Contingency and the “Time of the Dream”: Kuki Shūzō and French Prewar Philosophy
Thorsten Botz-Bornstein, 481
There are many links between Kuki Shūzō and the French philosophy of the 1920s that treated the phenomenon of contingency. Examined are (1) the problem of time as it presented itself to French philosophers at the beginning of the twentieth century and its reception by Kuki as an Oriental philosopher and a Buddhist; (2) the problem of liberty and of existence in these French philosophers and in Buddhism; and (3) the phenomenon of the dream as a psychic and aesthetic phenomenon for Kuki and for the French philosophers in question.
It is argued that shu involves one’s identification with another person while one criticizes the latter’s perspective based on one’s own. A mechanism is proposed for developing this sort of critique, based on some significant Confucian values. Finally, shu is applied to the context of caring actions, and it is shown how it can help to solve some of the problems arising in caring for others.
Dialogues with Death: The Last Days of Socrates and the Buddha
Matthew Dillon, 525
A comparison of Plato’s Phaedo and the Mahāparanibbāna Sutta of the Pāli Canon juxtaposes the character and teachings of Socrates and the Buddha as revealed by both texts, set just before their deaths. Discussed at length are similarities in technique (dialogue), personality (open-mindedness and compassion), and doctrine (especially regarding the purification of the soul over numerous lifetimes), as well as the subsequent development of Platonism and Buddhism after the deaths of the masters.
Nāgārjuna and the Doctrine of “Skillful Means”
John Schroeder, 559
The role of “skillful means” is examined in relation to the important Mahāyāna philosopher Nāgārjuna, and it is argued that the doctrine of “emptiness” is best understood as a critical reflection on the nature of Buddhist praxis. Whereas traditional Western scholarship sees Nāgārjuna as struggling with certain metaphysical problems, a “skillful means” reading situates his philosophy within a debate about the nature and efficacy of Buddhist practice. Thus, a “skillful means” reading of Nāgārjuna does not ask what it means for causality, the self, or consciousness to be “empty” in a very general sense, but how “emptiness” relates to the soteriological practices of Buddhism and what it means for these practices to be “empty” of inherent nature. It is argued that this situates Nāgārjuna’s philosophy within a highly critical, self-reflective movement in the Buddhist tradition.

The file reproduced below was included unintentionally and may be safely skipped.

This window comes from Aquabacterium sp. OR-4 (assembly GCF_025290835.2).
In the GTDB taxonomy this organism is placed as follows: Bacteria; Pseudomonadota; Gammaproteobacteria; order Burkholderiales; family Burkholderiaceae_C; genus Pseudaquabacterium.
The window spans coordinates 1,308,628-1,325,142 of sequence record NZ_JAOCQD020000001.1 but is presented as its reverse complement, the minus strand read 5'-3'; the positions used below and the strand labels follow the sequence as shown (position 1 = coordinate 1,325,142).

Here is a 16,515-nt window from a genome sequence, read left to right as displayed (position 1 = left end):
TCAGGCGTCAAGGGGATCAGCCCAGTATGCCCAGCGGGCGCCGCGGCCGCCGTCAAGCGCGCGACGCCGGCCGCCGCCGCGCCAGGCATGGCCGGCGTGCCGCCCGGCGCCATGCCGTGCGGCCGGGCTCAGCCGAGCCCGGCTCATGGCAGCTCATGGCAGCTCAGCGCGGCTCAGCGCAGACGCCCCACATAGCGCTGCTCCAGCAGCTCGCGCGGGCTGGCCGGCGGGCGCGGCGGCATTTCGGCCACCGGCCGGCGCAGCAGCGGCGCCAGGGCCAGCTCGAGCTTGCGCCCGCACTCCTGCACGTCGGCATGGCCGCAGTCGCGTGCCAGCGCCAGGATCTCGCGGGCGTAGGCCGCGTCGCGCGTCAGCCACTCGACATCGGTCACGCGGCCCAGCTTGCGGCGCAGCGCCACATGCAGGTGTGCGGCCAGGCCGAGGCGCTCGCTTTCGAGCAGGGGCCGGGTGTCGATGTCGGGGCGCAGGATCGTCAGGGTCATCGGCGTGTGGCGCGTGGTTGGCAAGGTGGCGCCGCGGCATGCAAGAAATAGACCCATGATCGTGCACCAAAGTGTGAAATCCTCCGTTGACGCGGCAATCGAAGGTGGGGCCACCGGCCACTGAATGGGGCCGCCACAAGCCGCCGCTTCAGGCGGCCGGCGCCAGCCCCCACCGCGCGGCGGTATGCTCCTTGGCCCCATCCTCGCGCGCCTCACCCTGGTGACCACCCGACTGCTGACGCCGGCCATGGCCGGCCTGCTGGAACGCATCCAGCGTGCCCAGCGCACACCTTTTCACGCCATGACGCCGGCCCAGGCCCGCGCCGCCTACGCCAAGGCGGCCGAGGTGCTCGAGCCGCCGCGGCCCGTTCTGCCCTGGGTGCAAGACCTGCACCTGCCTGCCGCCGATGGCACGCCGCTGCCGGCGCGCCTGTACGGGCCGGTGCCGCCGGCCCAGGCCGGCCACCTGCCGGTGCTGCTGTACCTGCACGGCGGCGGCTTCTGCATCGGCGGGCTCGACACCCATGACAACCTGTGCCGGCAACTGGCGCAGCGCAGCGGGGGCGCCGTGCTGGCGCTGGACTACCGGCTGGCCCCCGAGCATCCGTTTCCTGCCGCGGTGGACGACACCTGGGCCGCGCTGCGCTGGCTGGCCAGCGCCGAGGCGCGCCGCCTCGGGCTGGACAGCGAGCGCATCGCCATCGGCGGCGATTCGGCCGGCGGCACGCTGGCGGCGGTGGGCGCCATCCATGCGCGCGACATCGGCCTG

Setup, Punch Line, and the Mind-Body Problem: A Neo-Tiantai Approach
Brook Ziporyn, 584
Ideas adapted from the tradition of Chinese Tiantai Buddhism, in particular the notions of the “Three Truths” and “opening the provisional to reveal the real,” are applied to the traditional mind-body problem as framed in Western philosophical discourse. An attempt is made to offer an account of the mind-body relation that explicates both the identity and the opposition between these two terms, thereby avoiding the traditional positions of dualism, monism, and parallelism while also accounting for the features of the relation that have made these positions attractive in the past.
Authorial Authority in Ancient China, a review of Writing and Authority in Early China, by Mark Edward Lewis
Martin Svensson, 614
Bones, Stones, and Buddhist Monks: Collected Papers on the Archaeology, Epigraphy, and Texts of Monastic Buddhism in India, by Gregory Schopen
Reviewed by Dan Arnold, 620
Of Body and Brush: The Grand Sacrifice as Text/Performance in Eighteenth Century China, by Angela Zito
Reviewed by R. Kent Guy, 623
Lao-tzu and the Tao-te-ching, edited by Livia Kohn and Michael LaFargue
Reviewed by Jonathan R. Herman, 625
In Search of Personal Welfare: A View of Ancient Chinese Religion, by Mu-chou Poo
Reviewed by Anne Behnke Kinney 627
Ethics in Early Buddhism, by David J. Kalupahana
Reviewed by John M. Koller, 628
Philosophical Meditations on Zen Buddhism, by Dale S. Wright
Reviewed by Whalen Lai, 631
Abhidhamma Studies: Buddhist Explorations of Consciousness and Time, by Venerable Nyanaponika Thera, fourth edition, edited with an introduction by Bhikkhu Bodhi
Reviewed by Douglas W. Shrader, 637